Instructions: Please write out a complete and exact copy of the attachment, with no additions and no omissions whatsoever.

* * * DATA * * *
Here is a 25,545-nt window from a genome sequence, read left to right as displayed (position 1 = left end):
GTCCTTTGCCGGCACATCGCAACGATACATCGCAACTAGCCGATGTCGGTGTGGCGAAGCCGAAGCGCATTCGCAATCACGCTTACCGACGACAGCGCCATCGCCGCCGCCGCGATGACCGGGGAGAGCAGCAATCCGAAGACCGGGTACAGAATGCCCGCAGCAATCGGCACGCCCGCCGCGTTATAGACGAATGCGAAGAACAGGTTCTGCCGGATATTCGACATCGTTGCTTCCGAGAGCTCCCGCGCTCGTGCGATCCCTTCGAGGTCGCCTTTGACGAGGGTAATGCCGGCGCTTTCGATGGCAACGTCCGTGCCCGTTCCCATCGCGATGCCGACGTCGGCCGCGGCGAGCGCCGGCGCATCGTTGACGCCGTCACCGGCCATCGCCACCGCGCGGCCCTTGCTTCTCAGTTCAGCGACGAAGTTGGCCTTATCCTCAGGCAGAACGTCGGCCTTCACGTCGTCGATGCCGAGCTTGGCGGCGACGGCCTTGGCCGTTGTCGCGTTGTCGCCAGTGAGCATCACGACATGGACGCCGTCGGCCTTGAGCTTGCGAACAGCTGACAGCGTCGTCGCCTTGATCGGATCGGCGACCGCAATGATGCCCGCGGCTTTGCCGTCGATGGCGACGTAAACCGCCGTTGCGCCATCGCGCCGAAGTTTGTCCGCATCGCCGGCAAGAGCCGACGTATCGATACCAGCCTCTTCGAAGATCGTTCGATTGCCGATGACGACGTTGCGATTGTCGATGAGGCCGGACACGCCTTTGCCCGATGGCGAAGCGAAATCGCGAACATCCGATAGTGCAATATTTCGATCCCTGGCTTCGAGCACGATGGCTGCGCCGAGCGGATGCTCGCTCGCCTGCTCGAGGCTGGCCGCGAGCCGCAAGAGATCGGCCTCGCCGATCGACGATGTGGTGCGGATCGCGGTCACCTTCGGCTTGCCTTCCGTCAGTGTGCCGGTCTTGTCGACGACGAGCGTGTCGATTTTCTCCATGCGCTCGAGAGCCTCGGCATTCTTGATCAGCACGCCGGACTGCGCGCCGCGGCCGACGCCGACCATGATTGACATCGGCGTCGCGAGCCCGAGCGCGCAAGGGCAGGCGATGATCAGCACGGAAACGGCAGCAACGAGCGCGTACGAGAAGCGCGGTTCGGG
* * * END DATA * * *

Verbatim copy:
Here is a 25,545-nt window from a genome sequence, read left to right as displayed (position 1 = left end):
GTCCTTTGCCGGCACATCGCAACGATACATCGCAACTAGCCGATGTCGGTGTGGCGAAGCCGAAGCGCATTCGCAATCACGCTTACCGACGACAGCGCCATCGCCGCCGCCGCGATGACCGGGGAGAGCAGCAATCCGAAGACCGGGTACAGAATGCCCGCAGCAATCGGCACGCCCGCCGCGTTATAGACGAATGCGAAGAACAGGTTCTGCCGGATATTCGACATCGTTGCTTCCGAGAGCTCCCGCGCTCGTGCGATCCCTTCGAGGTCGCCTTTGACGAGGGTAATGCCGGCGCTTTCGATGGCAACGTCCGTGCCCGTTCCCATCGCGATGCCGACGTCGGCCGCGGCGAGCGCCGGCGCATCGTTGACGCCGTCACCGGCCATCGCCACCGCGCGGCCCTTGCTTCTCAGTTCAGCGACGAAGTTGGCCTTATCCTCAGGCAGAACGTCGGCCTTCACGTCGTCGATGCCGAGCTTGGCGGCGACGGCCTTGGCCGTTGTCGCGTTGTCGCCAGTGAGCATCACGACATGGACGCCGTCGGCCTTGAGCTTGCGAACAGCTGACAGCGTCGTCGCCTTGATCGGATCGGCGACCGCAATGATGCCCGCGGCTTTGCCGTCGATGGCGACGTAAACCGCCGTTGCGCCATCGCGCCGAAGTTTGTCCGCATCGCCGGCAAGAGCCGACGTATCGATACCAGCCTCTTCGAAGATCGTTCGATTGCCGATGACGACGTTGCGATTGTCGATGAGGCCGGACACGCCTTTGCCCGATGGCGAAGCGAAATCGCGAACATCCGATAGTGCAATATTTCGATCCCTGGCTTCGAGCACGATGGCTGCGCCGAGCGGATGCTCGCTCGCCTGCTCGAGGCTGGCCGCGAGCCGCAAGAGATCGGCCTCGCCGATCGACGATGTGGTGCGGATCGCGGTCACCTTCGGCTTGCCTTCCGTCAGTGTGCCGGTCTTGTCGACGACGAGCGTGTCGATTTTCTCCATGCGCTCGAGAGCCTCGGCATTCTTGATCAGCACGCCGGACTGCGCGCCGCGGCCGACGCCGACCATGATTGACATCGGCGTCGCGAGCCCGAGCGCGCAAGGGCAGGCGATGATCAGCACGGAAACGGCAGCAACGAGCGCGTACGAGAAGCGCGGTTCGGG